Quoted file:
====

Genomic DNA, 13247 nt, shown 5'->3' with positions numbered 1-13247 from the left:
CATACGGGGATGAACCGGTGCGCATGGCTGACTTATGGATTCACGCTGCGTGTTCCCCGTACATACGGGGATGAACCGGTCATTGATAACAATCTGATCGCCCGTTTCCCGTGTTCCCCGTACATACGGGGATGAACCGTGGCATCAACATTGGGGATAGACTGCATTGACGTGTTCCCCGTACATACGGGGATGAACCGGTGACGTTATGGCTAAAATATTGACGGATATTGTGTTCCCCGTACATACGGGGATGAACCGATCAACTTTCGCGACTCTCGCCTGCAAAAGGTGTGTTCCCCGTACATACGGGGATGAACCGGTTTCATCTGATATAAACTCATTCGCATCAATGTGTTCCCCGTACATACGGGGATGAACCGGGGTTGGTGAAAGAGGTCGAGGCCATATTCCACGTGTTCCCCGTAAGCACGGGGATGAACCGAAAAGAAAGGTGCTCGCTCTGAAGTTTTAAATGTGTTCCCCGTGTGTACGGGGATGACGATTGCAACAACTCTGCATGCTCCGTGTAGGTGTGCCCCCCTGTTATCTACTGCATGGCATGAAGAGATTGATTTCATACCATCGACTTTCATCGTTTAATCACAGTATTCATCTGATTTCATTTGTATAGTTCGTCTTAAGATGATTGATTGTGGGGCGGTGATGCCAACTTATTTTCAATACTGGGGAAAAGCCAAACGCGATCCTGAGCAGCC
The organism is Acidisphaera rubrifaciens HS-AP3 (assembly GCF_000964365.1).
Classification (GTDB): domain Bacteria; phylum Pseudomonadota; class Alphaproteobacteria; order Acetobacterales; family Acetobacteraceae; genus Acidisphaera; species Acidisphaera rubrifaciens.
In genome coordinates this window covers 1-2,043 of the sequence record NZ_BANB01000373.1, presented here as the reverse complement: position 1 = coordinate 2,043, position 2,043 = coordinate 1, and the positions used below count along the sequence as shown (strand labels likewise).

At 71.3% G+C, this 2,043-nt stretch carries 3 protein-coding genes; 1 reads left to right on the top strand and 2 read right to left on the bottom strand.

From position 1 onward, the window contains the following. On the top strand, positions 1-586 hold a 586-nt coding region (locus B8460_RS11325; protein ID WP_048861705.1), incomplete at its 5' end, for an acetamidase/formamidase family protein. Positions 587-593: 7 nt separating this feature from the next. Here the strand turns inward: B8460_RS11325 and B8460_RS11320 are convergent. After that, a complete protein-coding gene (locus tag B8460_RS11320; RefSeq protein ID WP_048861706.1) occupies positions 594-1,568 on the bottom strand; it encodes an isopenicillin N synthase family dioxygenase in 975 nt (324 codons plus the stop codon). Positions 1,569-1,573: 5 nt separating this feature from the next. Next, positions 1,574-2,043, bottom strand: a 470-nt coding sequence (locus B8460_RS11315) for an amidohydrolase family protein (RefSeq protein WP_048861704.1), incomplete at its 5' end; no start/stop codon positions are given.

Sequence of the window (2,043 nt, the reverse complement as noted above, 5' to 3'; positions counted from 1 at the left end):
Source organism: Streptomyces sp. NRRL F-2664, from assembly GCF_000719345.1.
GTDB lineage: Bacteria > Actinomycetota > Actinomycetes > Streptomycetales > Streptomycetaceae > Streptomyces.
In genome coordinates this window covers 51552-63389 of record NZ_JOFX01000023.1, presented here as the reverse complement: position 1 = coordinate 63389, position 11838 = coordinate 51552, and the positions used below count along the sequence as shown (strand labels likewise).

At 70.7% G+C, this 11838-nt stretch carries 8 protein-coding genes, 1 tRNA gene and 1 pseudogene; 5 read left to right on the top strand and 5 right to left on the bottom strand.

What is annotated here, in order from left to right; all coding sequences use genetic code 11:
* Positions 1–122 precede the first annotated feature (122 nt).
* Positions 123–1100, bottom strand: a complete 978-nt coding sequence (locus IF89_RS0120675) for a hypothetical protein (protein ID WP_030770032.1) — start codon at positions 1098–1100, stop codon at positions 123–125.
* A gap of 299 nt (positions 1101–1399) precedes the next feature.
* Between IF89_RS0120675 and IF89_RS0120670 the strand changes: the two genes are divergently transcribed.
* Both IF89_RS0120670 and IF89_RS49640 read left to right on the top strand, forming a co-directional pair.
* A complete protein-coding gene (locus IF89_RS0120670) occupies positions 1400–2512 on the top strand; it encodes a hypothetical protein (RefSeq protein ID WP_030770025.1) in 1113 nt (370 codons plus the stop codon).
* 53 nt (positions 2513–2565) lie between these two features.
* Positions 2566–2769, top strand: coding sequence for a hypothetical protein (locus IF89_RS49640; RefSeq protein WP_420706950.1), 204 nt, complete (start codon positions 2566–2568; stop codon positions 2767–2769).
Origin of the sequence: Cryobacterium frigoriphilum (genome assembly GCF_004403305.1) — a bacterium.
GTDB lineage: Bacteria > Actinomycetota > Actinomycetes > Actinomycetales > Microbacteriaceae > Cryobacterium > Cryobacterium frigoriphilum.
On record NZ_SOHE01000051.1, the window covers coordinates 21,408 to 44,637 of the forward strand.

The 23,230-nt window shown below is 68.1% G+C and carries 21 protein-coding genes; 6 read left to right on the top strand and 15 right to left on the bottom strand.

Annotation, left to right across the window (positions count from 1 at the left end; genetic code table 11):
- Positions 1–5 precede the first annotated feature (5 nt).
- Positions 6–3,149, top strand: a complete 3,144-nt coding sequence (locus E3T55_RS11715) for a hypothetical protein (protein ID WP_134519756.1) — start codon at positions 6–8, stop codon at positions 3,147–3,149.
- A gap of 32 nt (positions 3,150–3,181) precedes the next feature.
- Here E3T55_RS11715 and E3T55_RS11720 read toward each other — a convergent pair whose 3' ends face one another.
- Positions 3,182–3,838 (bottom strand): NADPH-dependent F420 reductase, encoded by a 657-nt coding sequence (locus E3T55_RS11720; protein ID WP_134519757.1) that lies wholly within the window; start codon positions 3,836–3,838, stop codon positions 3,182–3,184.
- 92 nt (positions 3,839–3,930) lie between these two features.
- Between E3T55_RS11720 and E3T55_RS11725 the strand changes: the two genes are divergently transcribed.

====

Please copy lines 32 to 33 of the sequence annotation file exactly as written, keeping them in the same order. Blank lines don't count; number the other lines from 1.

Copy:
- 92 nt (positions 3,839–3,930) lie between these two features.
- Between E3T55_RS11720 and E3T55_RS11725 the strand changes: the two genes are divergently transcribed.